Chadwick returns - in a digital Eden

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The Independent Online
PREVIOUSLY unseen work produced by Helen Chadwick, the British artist who died suddenly last March, will be visible on a computer near you from the end of this month - on a CD-ROM.

The work, including an installation of a pyramid of flowers covered in melted wax, was produced by Chadwick specially for the singer Peter Gabriel's second CD-ROM, called Eve.

Ironically, it is likely to reach a far bigger audience in this form - as digitised pictures incorporated into Gabriel's latest project - than any of her other work while she was alive. Gabriel's first CD-ROM, Xplora, has sold 200,000 copies since 1994, more than any other music-based CD- ROM.

Chadwick was famous for a number of works, including Effluvia, her 1994 Serpentine Gallery exhibition featuring a chocolate fountain, and Piss Flowers - a cast of the shape made by urinating into snow.

In an interview recorded before her death, Chadwick explains that the idea of the pyramid of flowers (which she built in the gardens of Gabriel's recording studios near Bath) came because "We think of gardens as being things of nature, but they aren't; they're highly artificial." The pyramid of white blooms, which then have red wax poured over them, emphasise this.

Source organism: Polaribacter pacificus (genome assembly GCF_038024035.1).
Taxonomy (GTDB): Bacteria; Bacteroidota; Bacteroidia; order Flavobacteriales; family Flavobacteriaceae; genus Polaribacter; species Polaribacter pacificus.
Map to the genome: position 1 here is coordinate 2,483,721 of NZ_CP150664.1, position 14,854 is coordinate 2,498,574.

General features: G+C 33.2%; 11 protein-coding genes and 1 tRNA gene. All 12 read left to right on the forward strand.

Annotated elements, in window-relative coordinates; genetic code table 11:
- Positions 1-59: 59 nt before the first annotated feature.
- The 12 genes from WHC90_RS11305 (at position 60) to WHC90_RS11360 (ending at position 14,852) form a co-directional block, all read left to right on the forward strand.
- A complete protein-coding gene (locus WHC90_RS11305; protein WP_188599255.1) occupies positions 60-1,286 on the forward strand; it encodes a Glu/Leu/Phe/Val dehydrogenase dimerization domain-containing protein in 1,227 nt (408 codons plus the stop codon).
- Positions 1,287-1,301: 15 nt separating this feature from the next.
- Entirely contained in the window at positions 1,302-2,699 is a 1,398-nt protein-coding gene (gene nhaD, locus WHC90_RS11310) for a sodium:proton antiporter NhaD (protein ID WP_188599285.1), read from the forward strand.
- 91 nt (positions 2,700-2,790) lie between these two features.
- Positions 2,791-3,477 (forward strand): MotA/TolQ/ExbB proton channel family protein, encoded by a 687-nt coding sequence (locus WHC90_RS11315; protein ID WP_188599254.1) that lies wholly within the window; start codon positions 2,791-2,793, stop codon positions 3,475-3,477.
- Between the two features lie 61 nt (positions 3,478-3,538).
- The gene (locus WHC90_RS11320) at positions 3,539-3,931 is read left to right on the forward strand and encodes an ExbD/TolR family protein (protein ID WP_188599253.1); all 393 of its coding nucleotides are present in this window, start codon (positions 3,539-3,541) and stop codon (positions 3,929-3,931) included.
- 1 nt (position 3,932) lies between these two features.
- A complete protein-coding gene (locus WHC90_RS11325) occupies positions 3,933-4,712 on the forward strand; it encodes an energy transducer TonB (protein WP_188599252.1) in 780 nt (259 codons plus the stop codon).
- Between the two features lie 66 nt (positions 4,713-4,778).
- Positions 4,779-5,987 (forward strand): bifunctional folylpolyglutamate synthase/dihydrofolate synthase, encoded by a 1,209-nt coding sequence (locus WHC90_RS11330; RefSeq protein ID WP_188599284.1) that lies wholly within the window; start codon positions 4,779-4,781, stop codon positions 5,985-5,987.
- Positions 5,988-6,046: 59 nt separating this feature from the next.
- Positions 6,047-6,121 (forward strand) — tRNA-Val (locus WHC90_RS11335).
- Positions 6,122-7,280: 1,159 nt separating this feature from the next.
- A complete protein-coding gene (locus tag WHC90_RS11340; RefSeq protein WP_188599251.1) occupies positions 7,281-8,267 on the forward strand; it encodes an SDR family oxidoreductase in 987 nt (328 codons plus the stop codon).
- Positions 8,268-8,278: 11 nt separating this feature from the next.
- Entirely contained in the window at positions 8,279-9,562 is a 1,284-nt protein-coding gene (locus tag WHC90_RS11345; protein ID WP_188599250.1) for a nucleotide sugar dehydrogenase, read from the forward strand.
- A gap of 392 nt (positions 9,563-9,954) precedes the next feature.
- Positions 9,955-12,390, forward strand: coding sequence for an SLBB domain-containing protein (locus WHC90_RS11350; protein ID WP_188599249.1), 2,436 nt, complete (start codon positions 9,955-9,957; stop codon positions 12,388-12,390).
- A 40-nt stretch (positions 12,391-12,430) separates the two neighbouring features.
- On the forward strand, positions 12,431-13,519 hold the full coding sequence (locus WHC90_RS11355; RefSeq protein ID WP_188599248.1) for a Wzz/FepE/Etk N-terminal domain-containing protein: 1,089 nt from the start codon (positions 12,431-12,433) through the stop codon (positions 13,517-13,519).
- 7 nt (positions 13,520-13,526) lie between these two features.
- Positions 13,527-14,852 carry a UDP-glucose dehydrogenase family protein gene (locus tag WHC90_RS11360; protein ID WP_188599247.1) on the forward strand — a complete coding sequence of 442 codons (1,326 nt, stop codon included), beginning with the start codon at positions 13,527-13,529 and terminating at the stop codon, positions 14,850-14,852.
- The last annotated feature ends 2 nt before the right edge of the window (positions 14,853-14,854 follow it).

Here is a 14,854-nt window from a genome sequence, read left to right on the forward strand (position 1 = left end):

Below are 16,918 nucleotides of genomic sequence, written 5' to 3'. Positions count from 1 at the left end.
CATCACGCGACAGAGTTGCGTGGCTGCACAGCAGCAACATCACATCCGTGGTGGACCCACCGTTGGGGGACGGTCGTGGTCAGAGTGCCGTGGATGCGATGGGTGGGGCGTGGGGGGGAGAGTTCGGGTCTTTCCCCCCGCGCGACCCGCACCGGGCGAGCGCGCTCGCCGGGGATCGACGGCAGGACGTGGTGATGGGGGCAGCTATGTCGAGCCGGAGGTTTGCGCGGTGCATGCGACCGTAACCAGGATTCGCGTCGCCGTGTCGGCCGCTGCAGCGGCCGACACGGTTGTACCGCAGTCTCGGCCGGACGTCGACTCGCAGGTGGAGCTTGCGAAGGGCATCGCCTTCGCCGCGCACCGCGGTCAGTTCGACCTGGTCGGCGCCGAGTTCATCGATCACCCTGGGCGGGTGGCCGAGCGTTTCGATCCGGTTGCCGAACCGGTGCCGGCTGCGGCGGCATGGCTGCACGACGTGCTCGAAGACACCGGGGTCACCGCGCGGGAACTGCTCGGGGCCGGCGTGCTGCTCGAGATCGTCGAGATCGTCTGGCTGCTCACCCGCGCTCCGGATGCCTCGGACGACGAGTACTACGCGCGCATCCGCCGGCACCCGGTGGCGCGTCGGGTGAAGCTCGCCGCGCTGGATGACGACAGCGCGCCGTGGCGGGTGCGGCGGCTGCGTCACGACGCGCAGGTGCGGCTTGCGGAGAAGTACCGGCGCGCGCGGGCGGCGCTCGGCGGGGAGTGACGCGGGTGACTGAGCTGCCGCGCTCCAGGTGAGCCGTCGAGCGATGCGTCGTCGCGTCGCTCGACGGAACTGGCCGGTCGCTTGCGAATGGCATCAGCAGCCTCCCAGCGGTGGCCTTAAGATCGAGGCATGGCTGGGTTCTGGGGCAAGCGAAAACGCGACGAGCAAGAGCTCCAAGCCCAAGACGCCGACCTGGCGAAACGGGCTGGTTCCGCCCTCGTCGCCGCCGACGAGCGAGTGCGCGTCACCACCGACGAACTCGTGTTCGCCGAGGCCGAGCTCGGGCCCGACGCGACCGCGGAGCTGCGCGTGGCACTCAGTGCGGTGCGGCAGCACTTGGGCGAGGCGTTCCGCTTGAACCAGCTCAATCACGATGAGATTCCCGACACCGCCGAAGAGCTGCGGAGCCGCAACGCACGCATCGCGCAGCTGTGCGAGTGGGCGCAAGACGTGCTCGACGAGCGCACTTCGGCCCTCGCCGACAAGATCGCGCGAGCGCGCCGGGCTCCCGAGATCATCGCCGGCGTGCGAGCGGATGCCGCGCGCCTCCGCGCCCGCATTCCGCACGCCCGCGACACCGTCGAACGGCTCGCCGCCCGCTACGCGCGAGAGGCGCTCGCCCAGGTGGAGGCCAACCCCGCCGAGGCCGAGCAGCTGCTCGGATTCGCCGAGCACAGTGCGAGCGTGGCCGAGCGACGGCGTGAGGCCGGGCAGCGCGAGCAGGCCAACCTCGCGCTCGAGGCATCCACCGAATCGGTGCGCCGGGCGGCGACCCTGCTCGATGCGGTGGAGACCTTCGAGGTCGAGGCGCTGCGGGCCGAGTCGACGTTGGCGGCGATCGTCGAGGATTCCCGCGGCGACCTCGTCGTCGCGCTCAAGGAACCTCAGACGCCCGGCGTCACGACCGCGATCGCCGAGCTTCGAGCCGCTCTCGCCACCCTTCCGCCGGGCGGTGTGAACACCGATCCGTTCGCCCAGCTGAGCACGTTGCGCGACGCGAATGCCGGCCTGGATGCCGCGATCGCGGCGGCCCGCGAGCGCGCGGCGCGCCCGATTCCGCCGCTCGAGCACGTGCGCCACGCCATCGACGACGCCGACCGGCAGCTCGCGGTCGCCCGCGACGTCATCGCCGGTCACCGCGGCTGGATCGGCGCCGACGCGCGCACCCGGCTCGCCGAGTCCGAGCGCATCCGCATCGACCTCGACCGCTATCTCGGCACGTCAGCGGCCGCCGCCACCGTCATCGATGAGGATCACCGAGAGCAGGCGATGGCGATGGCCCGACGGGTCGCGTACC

Gabriel says: "I saw Helen's show at the Serpentine Gallery, and I thought it was the most beautiful thing I had ever seen. I ended up working quite a lot with her in Eve."

The concept of Eve is to explore the idea of relationships, a concept which increasingly fascinates Gabriel. It begins with the separation of a single entity into two, and their forced separation and expulsion from a "garden of Eden".

Gabriel explains, "You have to help the wanderer find his mate; the main drive is to find your other half and merge into a whole, to realise paradise for a second time."

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